Once interest is recognized, a particular research topic can be identified. This idea should be explored thoroughly by scanning and reviewing related literature. To do this, the following can be done:
- reading books, research articles, and other professional publications regarding a given topic of interest;
- asking help from experts in the field for more relevant ideas and perspectives; and
- observing things for some experiences about this interest.
Research topics can also be identified from the following:
- current events or emerging ideas;
- problems that require solutions;
- products that may be tested;
- reports about what scientists are currently working. on;
- problems encountered when using a new technology; and
- specific needs of a certain community.
In selecting a research topic, the following factors may also be (but not solely) considered:
- Personal factors are related to personal experiences, professional qualifications, expertise, motivation, intellectual curiosity, and perceptiveness of the researcher. Time element, benefits, and hazards may also be considered.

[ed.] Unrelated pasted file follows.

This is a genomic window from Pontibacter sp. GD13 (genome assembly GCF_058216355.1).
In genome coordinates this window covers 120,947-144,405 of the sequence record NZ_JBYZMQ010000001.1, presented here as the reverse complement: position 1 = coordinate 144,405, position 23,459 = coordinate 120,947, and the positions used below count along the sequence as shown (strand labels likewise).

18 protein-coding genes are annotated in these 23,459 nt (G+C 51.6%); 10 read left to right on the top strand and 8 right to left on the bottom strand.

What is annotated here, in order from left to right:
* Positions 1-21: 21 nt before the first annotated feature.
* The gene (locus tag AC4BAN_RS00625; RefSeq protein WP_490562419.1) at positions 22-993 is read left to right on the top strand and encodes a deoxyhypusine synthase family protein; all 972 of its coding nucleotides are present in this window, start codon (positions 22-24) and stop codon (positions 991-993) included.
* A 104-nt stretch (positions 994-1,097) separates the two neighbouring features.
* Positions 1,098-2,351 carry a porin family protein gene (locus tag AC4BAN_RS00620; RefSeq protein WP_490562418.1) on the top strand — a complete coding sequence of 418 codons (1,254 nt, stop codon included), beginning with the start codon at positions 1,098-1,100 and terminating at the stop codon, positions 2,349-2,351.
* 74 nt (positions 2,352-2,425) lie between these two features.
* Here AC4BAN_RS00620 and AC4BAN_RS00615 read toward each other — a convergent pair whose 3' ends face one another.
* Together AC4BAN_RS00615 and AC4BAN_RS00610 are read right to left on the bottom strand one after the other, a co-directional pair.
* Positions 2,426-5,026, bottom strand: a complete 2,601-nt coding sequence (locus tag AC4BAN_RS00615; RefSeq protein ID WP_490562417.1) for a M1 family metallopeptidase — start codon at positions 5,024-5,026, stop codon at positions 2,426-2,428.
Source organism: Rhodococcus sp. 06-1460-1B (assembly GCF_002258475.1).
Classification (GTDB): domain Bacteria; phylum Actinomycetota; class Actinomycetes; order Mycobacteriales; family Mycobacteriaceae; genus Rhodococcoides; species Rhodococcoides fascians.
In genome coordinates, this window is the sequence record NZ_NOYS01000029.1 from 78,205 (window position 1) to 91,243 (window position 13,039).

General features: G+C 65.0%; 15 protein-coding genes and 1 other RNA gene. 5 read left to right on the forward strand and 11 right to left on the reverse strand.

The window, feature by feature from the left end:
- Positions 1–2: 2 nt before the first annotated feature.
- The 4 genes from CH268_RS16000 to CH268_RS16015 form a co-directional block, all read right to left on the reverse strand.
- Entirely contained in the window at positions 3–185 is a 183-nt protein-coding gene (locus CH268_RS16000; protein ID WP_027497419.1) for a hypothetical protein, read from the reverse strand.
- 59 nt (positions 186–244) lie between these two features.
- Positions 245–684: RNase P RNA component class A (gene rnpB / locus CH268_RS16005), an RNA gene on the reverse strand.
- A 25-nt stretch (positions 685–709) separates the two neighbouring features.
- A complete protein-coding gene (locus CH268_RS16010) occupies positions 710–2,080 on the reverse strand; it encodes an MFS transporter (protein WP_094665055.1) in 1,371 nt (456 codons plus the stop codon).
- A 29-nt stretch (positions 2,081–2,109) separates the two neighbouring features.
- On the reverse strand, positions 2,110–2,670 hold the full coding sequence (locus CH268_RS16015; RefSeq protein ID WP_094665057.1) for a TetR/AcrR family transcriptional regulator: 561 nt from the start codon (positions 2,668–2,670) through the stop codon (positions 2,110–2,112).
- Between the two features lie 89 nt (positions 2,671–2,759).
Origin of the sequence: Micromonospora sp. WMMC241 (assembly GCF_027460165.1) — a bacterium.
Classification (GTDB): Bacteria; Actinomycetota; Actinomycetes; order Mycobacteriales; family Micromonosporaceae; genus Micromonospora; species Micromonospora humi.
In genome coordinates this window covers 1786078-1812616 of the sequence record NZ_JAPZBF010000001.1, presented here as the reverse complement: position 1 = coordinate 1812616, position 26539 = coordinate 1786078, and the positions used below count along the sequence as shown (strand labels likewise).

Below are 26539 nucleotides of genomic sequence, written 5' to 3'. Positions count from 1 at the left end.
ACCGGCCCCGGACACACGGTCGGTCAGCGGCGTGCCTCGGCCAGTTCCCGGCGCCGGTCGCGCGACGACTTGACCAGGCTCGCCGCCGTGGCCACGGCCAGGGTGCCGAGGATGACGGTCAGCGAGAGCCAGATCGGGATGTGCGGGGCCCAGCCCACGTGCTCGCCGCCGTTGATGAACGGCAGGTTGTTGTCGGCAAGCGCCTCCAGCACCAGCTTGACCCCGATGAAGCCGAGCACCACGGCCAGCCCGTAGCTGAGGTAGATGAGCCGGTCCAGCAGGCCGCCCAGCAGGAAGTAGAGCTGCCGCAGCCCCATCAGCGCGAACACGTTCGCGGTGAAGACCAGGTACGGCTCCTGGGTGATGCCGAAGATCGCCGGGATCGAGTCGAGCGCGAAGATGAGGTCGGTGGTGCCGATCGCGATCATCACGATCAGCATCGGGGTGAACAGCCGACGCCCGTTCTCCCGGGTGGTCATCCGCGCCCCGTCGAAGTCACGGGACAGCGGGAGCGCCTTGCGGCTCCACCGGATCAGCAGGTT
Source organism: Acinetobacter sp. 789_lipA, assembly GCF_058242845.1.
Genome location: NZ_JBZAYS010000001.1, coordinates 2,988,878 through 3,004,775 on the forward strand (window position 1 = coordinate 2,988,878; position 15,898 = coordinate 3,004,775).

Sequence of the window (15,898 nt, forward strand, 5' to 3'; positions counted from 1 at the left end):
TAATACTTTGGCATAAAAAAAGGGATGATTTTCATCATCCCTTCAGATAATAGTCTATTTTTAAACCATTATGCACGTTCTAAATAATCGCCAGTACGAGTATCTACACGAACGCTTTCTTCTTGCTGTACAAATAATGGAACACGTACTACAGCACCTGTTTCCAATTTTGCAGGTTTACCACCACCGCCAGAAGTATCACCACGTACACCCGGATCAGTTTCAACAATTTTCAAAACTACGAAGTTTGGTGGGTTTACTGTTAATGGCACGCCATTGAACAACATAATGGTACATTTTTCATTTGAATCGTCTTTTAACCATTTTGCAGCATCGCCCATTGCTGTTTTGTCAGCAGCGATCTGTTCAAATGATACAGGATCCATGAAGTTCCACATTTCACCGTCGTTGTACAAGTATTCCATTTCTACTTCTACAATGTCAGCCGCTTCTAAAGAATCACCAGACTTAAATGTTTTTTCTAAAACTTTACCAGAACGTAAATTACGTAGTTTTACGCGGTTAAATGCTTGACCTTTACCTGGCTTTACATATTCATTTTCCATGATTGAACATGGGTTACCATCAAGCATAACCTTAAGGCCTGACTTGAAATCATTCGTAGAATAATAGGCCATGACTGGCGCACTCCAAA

- External factors include uniqueness or novelty, importance or value of the research, availability of data and materials, ethical considerations, and department or unit where the research is to be undertaken.
The following are some reminders in selecting appropriate research topic.
- Do not choose a research topic only because it seems workable and feasible. Also consider the nature of data that is required of the research.
- Have the means of data collection.
- Consider your technical skills, capability, and limitations.
- Consider your interest and support systems.
- Do not get spellbound and fascinated with the allure and attraction of a topic without considering the possible consequences that the research may bring about.
- Study all possible angles. It will be difficult to turn back when so much effort, time, and resources have already been expended.